Hernandez resigns before potential expulsion vote
State Rep. Diego Hernandez has resigned in advance of a scheduled vote to expel him from the Oregon House on multiple violations of a legislative rule against sexual harassment and creating a hostile work environment.
The Portland Democrat sent an email to the House chief clerk and the Oregon secretary of state on Sunday, Feb. 21, that he would resign effective March 31. His formal letter, received Monday, Feb. 22, now says his resignation takes effect March 15.
Hernandez, 33, was in his third term from District 47 in East Portland.
Once his resignation takes effect, Democrats within the district will nominate three to five candidates, and Multnomah County commissioners will appoint one of them to complete the 21 months remaining in Hernandez's term. They have 30 days to complete the process.
A federal judge on Saturday cleared the way for the Oregon House to proceed with the vote during a scheduled floor session on Tuesday, Feb. 23.
Judge Ann Aiken denied Hernandez's bid for a temporary restraining order that would have blocked the House from taking an expulsion vote, which would have been a first in Oregon's 162 years of statehood. A two-thirds majority (40) would have been required under the Oregon Constitution to expel him on grounds of "disruptive behavior."
The House Committee on Conduct voted its recommendation on Feb. 5 after four days of hearings involving allegations by five women, although it did not find evidence to support claims by two of them. The three whose claims were supported were not identified; Hernandez said they were a lobbyist and two aides to local elected officials.
The rule was broadened in 2019 to cover anyone who does business with the Legislature, not just members and staffs. The committee concluded there were 18 violations of a legislative rule against sexual harassment and creating a hostile work environment.
Hernandez argued that the committee ignored evidence in his favor and that he has not had due process.
Aiken conducted oral arguments Friday — she is based in Eugene — and issued her opinion on Saturday.
Hernandez had refiled the suit, which originally was in Marion County Circuit Court.
Aiken, 69, was chief clerk of the Oregon House back in 1983. She became a Lane County judge in 1988, and a U.S. District Court judge in 1998.
Aiken acknowledged that federal courts have been asked to intervene in similar cases elsewhere, but never before a vote was taken by the legislature. She wrote:
"Importantly, plaintiff (Hernandez) cites no cases, nor has the court found any authority, where a federal District Court has enjoined a state legislature from taking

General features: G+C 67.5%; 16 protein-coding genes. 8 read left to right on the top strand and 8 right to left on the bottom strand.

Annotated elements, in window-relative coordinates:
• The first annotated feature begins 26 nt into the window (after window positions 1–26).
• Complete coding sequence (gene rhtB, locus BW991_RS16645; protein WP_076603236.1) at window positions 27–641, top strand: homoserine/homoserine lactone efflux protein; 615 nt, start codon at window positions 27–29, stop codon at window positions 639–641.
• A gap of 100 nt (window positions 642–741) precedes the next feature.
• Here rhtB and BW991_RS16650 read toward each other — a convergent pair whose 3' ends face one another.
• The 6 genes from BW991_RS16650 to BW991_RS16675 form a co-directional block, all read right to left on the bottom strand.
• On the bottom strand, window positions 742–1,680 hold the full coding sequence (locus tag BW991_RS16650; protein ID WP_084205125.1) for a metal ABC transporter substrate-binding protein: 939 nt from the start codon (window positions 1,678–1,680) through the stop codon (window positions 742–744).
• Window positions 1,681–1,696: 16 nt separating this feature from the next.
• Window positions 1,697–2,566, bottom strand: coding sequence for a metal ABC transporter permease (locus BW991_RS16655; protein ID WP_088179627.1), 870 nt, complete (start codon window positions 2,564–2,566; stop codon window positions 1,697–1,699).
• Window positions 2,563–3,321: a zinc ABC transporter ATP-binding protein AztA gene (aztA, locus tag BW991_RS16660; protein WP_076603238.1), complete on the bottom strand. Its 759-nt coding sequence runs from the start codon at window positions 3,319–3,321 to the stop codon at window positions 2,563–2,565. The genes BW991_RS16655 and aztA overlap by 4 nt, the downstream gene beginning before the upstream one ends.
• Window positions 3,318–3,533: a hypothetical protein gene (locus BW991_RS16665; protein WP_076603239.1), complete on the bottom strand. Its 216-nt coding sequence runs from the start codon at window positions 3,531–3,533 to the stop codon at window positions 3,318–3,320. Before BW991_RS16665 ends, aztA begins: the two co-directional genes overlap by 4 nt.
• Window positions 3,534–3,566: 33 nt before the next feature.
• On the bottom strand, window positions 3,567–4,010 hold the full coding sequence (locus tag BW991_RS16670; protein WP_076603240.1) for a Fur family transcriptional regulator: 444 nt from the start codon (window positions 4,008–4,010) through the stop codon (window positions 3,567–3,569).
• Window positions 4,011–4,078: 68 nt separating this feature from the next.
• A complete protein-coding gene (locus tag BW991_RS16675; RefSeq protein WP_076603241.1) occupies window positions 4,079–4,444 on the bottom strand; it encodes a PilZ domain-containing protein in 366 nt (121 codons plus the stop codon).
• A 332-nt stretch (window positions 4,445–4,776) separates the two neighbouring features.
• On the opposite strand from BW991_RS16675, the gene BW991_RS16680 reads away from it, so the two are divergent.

a vote on a bill or resolution before it.
"This court has serious reservations about exercising such action here as plaintiff has made no showing that House of Representatives will vote to expel him by the required two-thirds margin. This is the greatest obstacle to granting the preliminary relief requested by plaintiff."
She did conclude that contrary to arguments by the Oregon Department of Justice, federal courts are not bound by state constitutional provisions and they do have authority to decide what might be considered political a question, because the question does not involve a dispute between federal legislative and executive branches.
"Questions as to whether this court could impose manageable standards resolving disputes over the expulsion of a state legislator or whether cases such as this can be handled under basic equal protection and due process principles are best left for another day.
"For now, it is sufficient to note that numerous other courts have not dismissed similar due process suits on political question grounds."
But Aiken also said the Oregon Legislature does have authority under the state Constitution to discipline legislators or others for "disruptive behavior," and that Hernandez was unlikely at this stage to succeed in his claims that lawmakers deprived him of his federal constitutional rights to free speech or equal protection of the laws.
"Granting the temporary restraining order would require this court to interfere with internal deliberations and processes of the Oregon Legislature on an incredibly limited record. Placing such a restraint on an elected Legislature would not be in the public interest.
"Further, while not binding on this court, principals of comity and federalism indicate that the court should give some deference to the Oregon's constitutional provisions protecting the individual defendants from civil service while the legislature is in session.
"More importantly, the public has strong interest in the Legislature being able to maintain its integrity. The Oregon Legislature is entrusted with power over policing of its own members."
NOTE: Updates with resignation taking effect March 15, as stated in letter received Monday by the House chief clerk and Oregon secretary of state.
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